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Thread: Crack in top - Tenor Englemann Spruce

  1. #11
    Join Date
    Oct 2015
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    Abbotsford British Columbia Canada
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    Hey PetalumaResuke the sound board is flat. I also saw no signs of bridge rotation.

    The top was installed during the winter, however our winters are not cold or dry. Nine degrees (Celsius)and raining is our common forecast from December to March. Humidity (or lack of) may have played a part.

    I am an inexperienced builder so this type of problem will provide me with the good experience.

    Thanks all for your thoughts. I will see about posting pictures of the repairs as the proceed.

  2. #12
    Join Date
    Aug 2008
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    Wales, UK
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    Nothing to do with soundboard thickness, bridge rotation or any of the other suggestions except from Allen who diagnosed correctly. It was always there - you can tell because of the crack symmetry, either side of the centre line and the secondary crack beginning to show beside the main one. This indicates a set taken from the end of a billet...

    And that folks is the difference between those who do this for a living and have the 10,000 hours and those who aren't quite there yet.

    I don't do it but you may wish to look up 'candling'. I simple flex the boards because this is not an uncommon problem when working with thin stock, quarter sawn and figured timber and this simple check reveals cracks which can be glued ant the time the centre seam issuing done as long as they have not been 'open' for some time.... and I'd defy you to find the join .
    Last edited by Pete Howlett; 05-08-2019 at 09:40 AM.

  3. #13
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    Abbotsford British Columbia Canada
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    Thanks Pete, I found this description of candling testing.

    "There is an old method of dating wood called the Candle Test, used to date violins. Holding a light behind wood recently harvested will show a bright round spot of glowing orangeish-yellow. Older wood, of say 100 years in age, allows much less light to show through, while wood that is 200 or 300 years old will show little or no light at all.

    Why this happens remains a mystery. But it makes sense to me that the matter inside the cells or between the cell walls (cellulose and sugars, etc.) has become crystallized to the point that it refracts the light, or otherwise somehow absorbs it."

    Is this what you are referring to?

  4. #14
    Join Date
    May 2010
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    Cairns, Australia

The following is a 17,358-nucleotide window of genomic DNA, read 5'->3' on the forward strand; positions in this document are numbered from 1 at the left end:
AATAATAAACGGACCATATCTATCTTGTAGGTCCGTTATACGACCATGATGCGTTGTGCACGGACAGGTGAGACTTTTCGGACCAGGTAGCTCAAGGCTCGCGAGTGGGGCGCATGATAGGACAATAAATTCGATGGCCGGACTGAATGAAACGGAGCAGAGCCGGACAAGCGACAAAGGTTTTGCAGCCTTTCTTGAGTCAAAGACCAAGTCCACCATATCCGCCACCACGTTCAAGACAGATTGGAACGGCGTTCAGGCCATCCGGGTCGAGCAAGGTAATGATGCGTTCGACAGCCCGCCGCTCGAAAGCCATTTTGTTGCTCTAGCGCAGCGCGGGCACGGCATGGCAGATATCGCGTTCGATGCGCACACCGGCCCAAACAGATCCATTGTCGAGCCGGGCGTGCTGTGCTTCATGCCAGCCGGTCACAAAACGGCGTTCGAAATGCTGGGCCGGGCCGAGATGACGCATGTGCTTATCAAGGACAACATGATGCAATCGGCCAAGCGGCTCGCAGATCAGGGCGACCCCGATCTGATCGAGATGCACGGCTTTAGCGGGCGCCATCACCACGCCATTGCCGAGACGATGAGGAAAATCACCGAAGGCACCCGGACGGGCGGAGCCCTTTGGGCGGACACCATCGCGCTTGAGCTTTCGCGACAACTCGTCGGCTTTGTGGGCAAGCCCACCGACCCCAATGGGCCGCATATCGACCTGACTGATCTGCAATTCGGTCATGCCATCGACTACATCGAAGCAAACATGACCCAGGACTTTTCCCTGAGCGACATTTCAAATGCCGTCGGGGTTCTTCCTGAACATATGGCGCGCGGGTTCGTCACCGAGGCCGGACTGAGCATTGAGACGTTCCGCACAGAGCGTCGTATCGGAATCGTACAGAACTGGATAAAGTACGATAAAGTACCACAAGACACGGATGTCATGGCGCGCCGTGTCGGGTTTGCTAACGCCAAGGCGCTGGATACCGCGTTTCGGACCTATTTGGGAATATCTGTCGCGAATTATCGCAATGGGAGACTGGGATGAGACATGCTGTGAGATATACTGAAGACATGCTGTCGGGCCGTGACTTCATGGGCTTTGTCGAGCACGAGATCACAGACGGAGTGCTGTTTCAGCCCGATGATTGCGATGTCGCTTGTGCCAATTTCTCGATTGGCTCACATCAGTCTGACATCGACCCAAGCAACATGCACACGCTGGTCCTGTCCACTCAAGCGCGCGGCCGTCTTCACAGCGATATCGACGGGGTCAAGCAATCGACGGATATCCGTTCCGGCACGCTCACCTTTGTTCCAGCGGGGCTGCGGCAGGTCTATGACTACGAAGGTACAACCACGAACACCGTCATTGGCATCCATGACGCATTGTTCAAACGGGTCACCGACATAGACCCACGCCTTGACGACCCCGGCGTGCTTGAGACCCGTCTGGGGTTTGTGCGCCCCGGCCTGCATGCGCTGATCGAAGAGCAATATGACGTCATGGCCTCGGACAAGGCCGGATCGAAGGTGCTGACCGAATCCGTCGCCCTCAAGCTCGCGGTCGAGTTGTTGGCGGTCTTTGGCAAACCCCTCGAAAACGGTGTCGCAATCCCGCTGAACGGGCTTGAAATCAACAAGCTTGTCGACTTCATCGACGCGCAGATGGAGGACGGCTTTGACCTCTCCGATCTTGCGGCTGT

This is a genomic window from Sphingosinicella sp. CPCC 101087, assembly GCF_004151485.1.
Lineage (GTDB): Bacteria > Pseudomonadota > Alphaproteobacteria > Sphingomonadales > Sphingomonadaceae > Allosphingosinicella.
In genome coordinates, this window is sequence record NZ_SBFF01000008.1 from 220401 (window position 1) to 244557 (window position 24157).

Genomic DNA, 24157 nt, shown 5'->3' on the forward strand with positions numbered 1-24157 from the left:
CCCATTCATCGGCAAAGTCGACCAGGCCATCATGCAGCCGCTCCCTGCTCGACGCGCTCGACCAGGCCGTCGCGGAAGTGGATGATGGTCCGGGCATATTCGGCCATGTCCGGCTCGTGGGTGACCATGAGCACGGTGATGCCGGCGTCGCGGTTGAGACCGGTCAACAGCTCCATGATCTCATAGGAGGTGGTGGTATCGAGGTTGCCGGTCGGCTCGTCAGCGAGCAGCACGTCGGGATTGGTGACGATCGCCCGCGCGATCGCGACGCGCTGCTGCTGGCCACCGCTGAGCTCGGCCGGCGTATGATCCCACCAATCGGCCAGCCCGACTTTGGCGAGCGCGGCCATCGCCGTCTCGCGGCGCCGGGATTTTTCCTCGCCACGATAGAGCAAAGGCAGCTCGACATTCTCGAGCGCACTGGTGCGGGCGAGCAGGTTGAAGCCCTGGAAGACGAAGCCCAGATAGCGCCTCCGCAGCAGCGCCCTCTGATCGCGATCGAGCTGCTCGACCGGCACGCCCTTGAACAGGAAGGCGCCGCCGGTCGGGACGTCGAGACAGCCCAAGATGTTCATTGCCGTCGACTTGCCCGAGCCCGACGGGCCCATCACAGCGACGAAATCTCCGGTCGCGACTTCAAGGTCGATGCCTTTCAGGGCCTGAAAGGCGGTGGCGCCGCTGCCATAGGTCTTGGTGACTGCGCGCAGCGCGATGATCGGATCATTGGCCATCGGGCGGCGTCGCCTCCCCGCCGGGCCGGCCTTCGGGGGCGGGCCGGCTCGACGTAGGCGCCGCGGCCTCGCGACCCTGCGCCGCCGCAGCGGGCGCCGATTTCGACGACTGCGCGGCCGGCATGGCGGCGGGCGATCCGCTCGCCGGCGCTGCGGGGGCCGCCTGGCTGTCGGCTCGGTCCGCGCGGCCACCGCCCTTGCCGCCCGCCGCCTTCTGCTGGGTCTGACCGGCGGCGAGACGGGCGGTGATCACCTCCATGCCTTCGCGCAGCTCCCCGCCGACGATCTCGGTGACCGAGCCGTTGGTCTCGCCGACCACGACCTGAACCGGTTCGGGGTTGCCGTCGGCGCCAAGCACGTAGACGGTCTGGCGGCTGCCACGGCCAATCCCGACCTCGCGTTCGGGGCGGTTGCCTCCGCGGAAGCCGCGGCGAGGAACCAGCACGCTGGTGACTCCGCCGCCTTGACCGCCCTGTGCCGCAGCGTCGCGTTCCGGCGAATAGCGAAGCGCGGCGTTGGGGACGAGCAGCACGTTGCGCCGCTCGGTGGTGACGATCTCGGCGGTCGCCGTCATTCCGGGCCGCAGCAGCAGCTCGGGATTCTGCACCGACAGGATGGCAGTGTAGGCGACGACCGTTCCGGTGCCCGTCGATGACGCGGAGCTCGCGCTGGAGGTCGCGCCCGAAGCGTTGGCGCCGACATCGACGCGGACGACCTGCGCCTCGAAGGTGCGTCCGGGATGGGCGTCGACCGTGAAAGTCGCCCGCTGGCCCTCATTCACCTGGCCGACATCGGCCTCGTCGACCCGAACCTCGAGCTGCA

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    Candeling......or a more modern method would be a strong even light source (light table) will show you pitch pockets, and other flaws such as cracks, and some builders use them to help determine if their bookmatch joint is perfect.

  5. #15
    Join Date
    Oct 2014
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    Little River, California
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    Here is a picture I took using a 300 watt halogen shop lamp to candle some jointed plates sanded to 125. Note that while the seam was completely invisible under normal light, the glue shows up when candeling. No weird inclusions or grain lines apparent. Actually I've never come across anything deeply flawed in my spruce plates. Probably because I'm not as experienced as some luthiers here on the forum. Or maybe I just have access to higher quality wood. These spruce plates were from Alaskawood: https://alaskawoods.com/

    candle.jpg

  6. #16
    Join Date
    Oct 2015
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    Abbotsford British Columbia Canada
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    Thanks again, I found this reference;

    https://forum.ukuleleunderground.com...Candling-a-Top

  7. #17

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    In the violin world, a bright light source can also help provide a quick visual indication of how thickness varies across the carved top. A handy way of keeping tabs on things while carving contours and testing tap tones (if that's your thing).

    John

  8. #18
    Join Date
    Oct 2015
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    Abbotsford British Columbia Canada
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    Update, I used hide glue, magnets and a home made clamp to fix the cracks. I used magnets to glue the cracks shut. I placed two cleats on the inside with the aid of of a home built clamp. The home built clamp has magnets installed to aid in aligning the cleats. The final finish looks better than i thought it would.
    Attached Images Attached Images

  9. #19
    Join Date
    Aug 2008
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    Wales, UK
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    Next time use 'gummed tape' as a cleat. You wet it and apply it and as it shrinks, it pull the crack together. The adhesive is fish glue so it fully integrates with whatever it is sticking to and will only come off when sacked with water. It is an easier and neater solution than cleating with wood.

  10. #20
    Join Date
    Jan 2009
    Location
    West Midlands GB
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    Nice job, Pat.

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